Judge’s Comments: poetry

POETRY
Summer Hunger, by Judith Pacht
shortlisted: So Late, So Soon, by Carol Moldaw

JUDGE: Rachel Tudor

Judith Pacht’s Summer Hunger is a not unfamiliar exposition of Jewish identity in a world which seems simultaneously familiar and estranged.

The poem that best exemplifies this theme is “Sister Wendy at the Kimbell.” Pacht begins her poem by literally standing in the spot where Sister Wendy stood only a week before, and then she recites Sister Wendy’s keen and visceral commentary on the various works of art housed at the museum. As the poem proceeds, we witness Pacht struggle to merge with and separate from a personality that symbolizes–with her nun’s habit–a thousand years of Christian persecution and domination. However, the nun’s habit also contains one of the most sensitive, perceptive, and recognizably human intelligences walking among us.

“I, a non-observant Jew, read/the observant’s mood, see Wendy as my kin/we both translate myth to burning flesh/shiver in another’s cold, shrink time”

The poignant question raised, but never answered by this collection is found in “Two Double Agents.”

“Lying alone on the rented matress/she wondered, Who am I? not What do I want to be?/ Featureless as an unformed fetus”

Every new identity discovered requires a displacement of another. In “Jenine, Palestine, April 2002” Pacht writes, “Some happen/ to hear those buried alive. It happens/ Rumors? Well, they may be true. In camp/either way people do/ know who’s gone. They don’t listen to officials checking the house/ (or whatever’s left of it here)/who asks, What happened? They don’t/ answer in the camp, but the houses/ only concrete shells, speak here.”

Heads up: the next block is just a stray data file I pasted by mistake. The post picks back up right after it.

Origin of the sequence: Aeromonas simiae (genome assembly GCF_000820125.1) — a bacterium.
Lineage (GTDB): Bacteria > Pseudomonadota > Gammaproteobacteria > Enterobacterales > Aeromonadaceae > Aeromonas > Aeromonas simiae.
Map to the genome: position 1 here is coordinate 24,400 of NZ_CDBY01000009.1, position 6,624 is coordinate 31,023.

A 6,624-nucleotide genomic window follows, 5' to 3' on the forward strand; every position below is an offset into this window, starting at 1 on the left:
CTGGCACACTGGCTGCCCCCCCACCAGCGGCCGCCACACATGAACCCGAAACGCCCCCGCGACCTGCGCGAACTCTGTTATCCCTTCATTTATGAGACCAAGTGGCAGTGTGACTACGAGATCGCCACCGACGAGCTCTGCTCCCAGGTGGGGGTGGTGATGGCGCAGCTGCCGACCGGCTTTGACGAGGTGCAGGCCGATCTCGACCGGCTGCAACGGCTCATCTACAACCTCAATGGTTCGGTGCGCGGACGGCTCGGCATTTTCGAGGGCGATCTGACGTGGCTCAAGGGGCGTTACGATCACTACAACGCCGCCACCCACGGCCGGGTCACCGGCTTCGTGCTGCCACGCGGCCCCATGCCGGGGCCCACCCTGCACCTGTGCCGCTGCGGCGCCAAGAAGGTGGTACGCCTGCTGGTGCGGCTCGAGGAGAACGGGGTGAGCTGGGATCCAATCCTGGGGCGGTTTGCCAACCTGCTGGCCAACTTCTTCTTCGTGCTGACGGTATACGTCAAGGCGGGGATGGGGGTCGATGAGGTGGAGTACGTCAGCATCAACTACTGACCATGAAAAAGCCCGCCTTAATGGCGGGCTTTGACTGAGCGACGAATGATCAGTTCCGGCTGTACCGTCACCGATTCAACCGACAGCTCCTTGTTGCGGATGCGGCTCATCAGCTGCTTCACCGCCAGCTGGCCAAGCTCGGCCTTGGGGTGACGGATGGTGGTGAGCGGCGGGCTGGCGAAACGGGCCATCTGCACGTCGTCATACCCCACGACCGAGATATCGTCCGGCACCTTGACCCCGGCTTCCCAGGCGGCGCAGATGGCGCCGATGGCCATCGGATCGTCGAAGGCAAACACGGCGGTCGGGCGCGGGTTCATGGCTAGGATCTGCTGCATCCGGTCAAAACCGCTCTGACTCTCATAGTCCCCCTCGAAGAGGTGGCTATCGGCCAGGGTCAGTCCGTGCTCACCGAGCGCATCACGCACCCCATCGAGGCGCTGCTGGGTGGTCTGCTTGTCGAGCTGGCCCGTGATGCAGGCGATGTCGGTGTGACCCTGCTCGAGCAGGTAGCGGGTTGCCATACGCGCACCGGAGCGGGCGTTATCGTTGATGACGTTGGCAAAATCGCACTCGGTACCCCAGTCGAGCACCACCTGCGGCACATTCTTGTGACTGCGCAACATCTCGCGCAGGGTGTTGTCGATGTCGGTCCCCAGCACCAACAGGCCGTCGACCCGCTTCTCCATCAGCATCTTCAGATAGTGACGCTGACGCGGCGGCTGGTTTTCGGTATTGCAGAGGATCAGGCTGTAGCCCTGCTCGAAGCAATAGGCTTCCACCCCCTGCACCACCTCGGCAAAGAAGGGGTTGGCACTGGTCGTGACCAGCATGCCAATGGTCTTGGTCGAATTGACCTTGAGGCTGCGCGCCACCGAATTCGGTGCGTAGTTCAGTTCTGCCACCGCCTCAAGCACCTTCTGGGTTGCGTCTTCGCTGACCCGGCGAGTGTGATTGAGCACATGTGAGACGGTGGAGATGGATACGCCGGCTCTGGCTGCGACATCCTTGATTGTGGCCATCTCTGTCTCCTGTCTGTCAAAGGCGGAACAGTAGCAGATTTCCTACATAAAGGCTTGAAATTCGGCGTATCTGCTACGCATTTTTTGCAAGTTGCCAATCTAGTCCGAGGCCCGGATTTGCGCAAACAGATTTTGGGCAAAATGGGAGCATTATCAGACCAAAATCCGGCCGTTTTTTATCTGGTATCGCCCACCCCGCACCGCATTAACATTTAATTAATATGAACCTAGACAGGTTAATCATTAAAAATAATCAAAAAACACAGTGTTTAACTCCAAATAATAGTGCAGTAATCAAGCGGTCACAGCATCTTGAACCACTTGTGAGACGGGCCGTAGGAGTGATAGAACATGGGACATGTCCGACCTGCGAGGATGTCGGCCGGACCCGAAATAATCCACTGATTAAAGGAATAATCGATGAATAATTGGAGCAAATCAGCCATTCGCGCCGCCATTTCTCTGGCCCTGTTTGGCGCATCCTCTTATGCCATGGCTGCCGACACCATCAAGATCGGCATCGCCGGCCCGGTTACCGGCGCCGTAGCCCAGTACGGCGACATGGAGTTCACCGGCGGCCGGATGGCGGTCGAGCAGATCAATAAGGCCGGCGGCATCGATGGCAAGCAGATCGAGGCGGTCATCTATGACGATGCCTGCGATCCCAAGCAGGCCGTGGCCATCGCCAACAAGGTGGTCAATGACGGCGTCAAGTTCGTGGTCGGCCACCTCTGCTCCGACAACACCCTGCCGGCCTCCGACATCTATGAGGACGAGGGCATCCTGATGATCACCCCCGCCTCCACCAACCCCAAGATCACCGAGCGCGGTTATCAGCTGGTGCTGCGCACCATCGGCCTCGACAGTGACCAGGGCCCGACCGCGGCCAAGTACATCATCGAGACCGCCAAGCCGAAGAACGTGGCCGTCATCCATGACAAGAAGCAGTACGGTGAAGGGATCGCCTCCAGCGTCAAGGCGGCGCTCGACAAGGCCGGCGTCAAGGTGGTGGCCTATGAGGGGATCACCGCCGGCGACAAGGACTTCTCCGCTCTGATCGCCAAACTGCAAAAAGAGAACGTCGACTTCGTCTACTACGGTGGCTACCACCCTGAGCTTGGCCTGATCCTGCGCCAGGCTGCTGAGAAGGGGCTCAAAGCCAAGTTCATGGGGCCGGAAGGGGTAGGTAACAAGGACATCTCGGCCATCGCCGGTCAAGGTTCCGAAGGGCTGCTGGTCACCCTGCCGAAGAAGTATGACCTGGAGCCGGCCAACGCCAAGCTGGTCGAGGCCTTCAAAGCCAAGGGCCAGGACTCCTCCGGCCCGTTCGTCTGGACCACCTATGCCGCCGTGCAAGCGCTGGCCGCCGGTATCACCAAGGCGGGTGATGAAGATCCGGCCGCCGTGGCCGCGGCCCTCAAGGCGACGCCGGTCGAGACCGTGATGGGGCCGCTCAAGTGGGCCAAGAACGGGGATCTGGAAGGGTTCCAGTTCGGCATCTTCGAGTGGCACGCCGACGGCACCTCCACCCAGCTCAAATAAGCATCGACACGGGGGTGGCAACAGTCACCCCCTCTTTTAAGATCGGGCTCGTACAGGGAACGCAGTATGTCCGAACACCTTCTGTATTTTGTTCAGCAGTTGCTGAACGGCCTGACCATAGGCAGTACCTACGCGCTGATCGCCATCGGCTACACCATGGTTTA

The preeminent question the author asks the reader:

“What would you do/ if threatened? Would you/ point to the Jew in the cupboard?/ A man, a woman small as a dish/ In a closet a person/ can stand tall, hiding./ In a cupboard/ an object rests. A small Jew/ in uncertain weather.”

is the question she is searching for herself.

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10 Responses to Judge’s Comments: poetry

  1. Catnie Sandstrom says:

    Congratulations both to Pacht, Tebot Bach and to PEN Texas. Pacht’s work is always carefully crafted, finely honed, and unafraid to address the big questions.

  2. Lorine Parks says:

    Congratulation! Judith’s fine work is getting the attention it deserves.
    Lorine Parks

  3. Mary Fitzpatrick says:

    What a fine choice: Pacht’s elegant, spare, meticulous voice.

  4. Carine Topal says:

    I am so touched by Judith Pacht’s sensibility. She speaks to me
    in her poem, “Jenine….” I am in awe.
    Carine Topal

  5. Lorraine Lubner says:

    To read Judy’s poetry is to enter a world both known and not, new and old as the eidetic images it summons. Thank you and congratulations!
    Lorraine Lubner

  6. Jackson Wheeler says:

    A triumph for Judith and for Tebot Bach. Judith’s exquisite work married to the keen eye for quality possessed by Mifanwy Kaiser of Tebot Bach Press has produced a love child recognized and praised by Ms. Tudor.

  7. Dinah says:

    Marvelous and well-deserved recognition for a poet who goes beyond stylishness to wrestle with authentic meaning. Kudos to both Judith and Tebot Bach.

  8. Judith Pacht says:

    My sincere thanks to you all, those I know and those I don’t know, who have taken time to read my work and write comments. Judith

  9. Lucille Patton (nee Pacht) says:

    Judy, I’m so happy for the recognition of your deeply felt and precise use of our wonderful English language Congratulations. I look forward to reading more.
    Thank you, Lucille

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